MOSCOW. (RIA Novosti political commentator Dmitry Kosyrev) - The December parliamentary elections in Russia have made predictable the outcome of the presidential election.
Since then it has also been possible to predict the Western reaction to the March 2 voting. (The West in this case refers to a group of 20 to 30 countries united by a common political platform; some countries, like Australia may actually be located in the East, but this does not matter).
Last week, journalists from major newspapers wrote articles that were published on March 3. They are unanimous in setting forth the main idea - now there are two leaders in Moscow - one is a good cop, and the other is a bad cop; one is on our side and the other is not; don't mess with the good cop, or else... Russia-West contacts, if not all international relations, will be squeezed into the rigid framework of this rather artificial formula. At any rate, the media are bound to follow it as a prayer, even if facts point to the contrary.
"The youthful lawyer has suggested he will ease some of the repressive measures used to roll back democracy under his predecessor, and seems likely to present a friendlier face to the West," the Associated Press wrote.
"Voters put Medvedev in presidency, but experts wonder what is down the road with Putin at his side," Chicago Tribune believes.
"Even if Mr. Medvedev and Mr. Putin get along, as they have promised, the very fact that there will be two centers of power could stoke conflicts in a Kremlin that under Mr. Putin has often been the scene of internecine feuding," the New York Times predicts.
But the most interesting opinion is expressed by the Wall Street Journal: "A key test will be the July Group of Eight meeting in Japan, an event that is traditionally attended by the Russian president. In an indication of the uncertainty around who will be in control, President Bush last week said who attends the summit for Russia will be an important indicator."
Analysts say if Mr. Medvedev comes alone, it will signal he is genuinely wielding the powers of the Russian presidency. But if Mr. Putin attends instead of him, "that says everything," said a senior U.S. diplomat. "That will be an event that we will watch closely."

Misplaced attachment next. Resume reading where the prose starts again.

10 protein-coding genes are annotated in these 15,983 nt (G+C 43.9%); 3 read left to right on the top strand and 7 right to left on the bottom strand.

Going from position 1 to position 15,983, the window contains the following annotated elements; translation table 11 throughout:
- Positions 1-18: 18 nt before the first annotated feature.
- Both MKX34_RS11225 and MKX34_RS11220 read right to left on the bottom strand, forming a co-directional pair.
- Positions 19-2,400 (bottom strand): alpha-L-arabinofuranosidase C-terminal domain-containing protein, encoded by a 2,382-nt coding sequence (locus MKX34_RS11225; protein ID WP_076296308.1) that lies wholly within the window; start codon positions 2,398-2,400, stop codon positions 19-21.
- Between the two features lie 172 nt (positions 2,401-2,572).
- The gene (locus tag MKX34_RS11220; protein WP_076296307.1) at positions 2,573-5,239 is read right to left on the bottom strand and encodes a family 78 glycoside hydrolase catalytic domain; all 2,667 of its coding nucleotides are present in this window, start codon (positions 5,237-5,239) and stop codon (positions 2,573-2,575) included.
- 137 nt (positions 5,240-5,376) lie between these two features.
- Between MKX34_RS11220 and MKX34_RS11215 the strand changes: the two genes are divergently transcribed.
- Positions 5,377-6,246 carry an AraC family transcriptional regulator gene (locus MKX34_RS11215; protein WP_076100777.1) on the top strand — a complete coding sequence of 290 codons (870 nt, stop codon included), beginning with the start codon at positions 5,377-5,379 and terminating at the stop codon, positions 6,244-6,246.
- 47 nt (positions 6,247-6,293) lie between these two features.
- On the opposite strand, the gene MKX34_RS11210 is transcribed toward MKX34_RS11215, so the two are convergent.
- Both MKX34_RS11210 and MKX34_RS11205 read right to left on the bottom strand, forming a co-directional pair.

The West can only view the situation in Russia and other countries as the fight between an angel and a demon. The events in the 1990s in Russia were portrayed as the struggle of democrats and reformers, on the one hand, and die-hard Communists on the other.
This is not the reaction of the media alone. This is also politics. Early on Monday it transpired that British Prime Minister Gordon Brown had been deliberating for days over his call to Medvedev with a view to putting an end to the diplomatic row between Moscow and London. The idea is that it is possible to start from scratch with Medvedev.
This is the right attitude.
To sum up, the introduction to a textbook on Medvedology (a current version of Kremlinology) has been written, and all of us will have to study it for a long time.
Western political philosophy has it that success is never blamed. The BBC world service conducted a poll in 31 countries in November 2007-January 2008 to find out what people thought about Russia's influence on the world under Putin. It appeared that 45% of Americans are positive about Russia's influence on the world under Putin, and 36% are negative. Similar results were received in Britain.
One more feature of Western political philosophy is its stubborn reluctance to face reality. It cannot accept the fact that in many countries the American and European political systems are not likely to ever fit in. Americans are probably horrified by the unanimous voting for the obvious leader, be it in Russia, Japan, Kazakhstan, Singapore, or Egypt. But likewise, the majority of countries would consider tragic the competition of equals, like the one currently witnessed in America - say, Barrack Obama versus John McCain. U.S. society is not afraid of this situation, but in many countries it would be considered a disaster and would result in a military junta.
The conduct of international observers at the Russian elections deserves special mention. The Organization for Security and Cooperation in Europe (OSCE) did not send anyone at all, while the Western representatives made a statement about the elections' undemocratic character. Most important, nobody took their opinion seriously. The time has passed when one group of countries posed as the only connoisseur of election standards.
And the last point. Public opinion formed in the West at the junction of policy and the media is typically collective and slow in response. Sometimes one gets the impression that it is blind to outside influence regardless of facts. Thus, Boris Yeltsin remained a "democrat opposing die-hard politicians" even after he shelled the Russian parliament in 1993.
To sum up, the foreign public may preserve its first impression of Medvedev for a long time almost regardless of what he says or does in the future.
The opinions expressed in this article are the author's and do not necessarily represent those of RIA Novosti.